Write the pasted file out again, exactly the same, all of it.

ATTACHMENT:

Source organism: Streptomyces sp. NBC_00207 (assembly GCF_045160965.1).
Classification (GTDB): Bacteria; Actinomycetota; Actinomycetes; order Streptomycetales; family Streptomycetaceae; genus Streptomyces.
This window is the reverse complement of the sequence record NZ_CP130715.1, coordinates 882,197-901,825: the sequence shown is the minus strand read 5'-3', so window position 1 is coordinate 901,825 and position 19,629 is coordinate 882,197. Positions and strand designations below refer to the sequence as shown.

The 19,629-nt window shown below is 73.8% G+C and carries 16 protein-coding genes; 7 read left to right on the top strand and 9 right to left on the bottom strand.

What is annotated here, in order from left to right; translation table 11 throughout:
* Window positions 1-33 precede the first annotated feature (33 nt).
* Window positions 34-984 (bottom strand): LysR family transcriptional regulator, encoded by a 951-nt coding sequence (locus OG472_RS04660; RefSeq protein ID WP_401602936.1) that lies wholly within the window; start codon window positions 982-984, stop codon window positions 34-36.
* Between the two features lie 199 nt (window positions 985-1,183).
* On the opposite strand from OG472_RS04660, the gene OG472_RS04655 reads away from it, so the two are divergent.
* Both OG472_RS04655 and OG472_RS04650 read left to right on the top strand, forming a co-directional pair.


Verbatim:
Source organism: Streptomyces sp. NBC_00207 (assembly GCF_045160965.1).
Classification (GTDB): Bacteria; Actinomycetota; Actinomycetes; order Streptomycetales; family Streptomycetaceae; genus Streptomyces.
This window is the reverse complement of the sequence record NZ_CP130715.1, coordinates 882,197-901,825: the sequence shown is the minus strand read 5'-3', so window position 1 is coordinate 901,825 and position 19,629 is coordinate 882,197. Positions and strand designations below refer to the sequence as shown.

The 19,629-nt window shown below is 73.8% G+C and carries 16 protein-coding genes; 7 read left to right on the top strand and 9 right to left on the bottom strand.

What is annotated here, in order from left to right; translation table 11 throughout:
* Window positions 1-33 precede the first annotated feature (33 nt).
* Window positions 34-984 (bottom strand): LysR family transcriptional regulator, encoded by a 951-nt coding sequence (locus OG472_RS04660; RefSeq protein ID WP_401602936.1) that lies wholly within the window; start codon window positions 982-984, stop codon window positions 34-36.
* Between the two features lie 199 nt (window positions 985-1,183).
* On the opposite strand from OG472_RS04660, the gene OG472_RS04655 reads away from it, so the two are divergent.
* Both OG472_RS04655 and OG472_RS04650 read left to right on the top strand, forming a co-directional pair.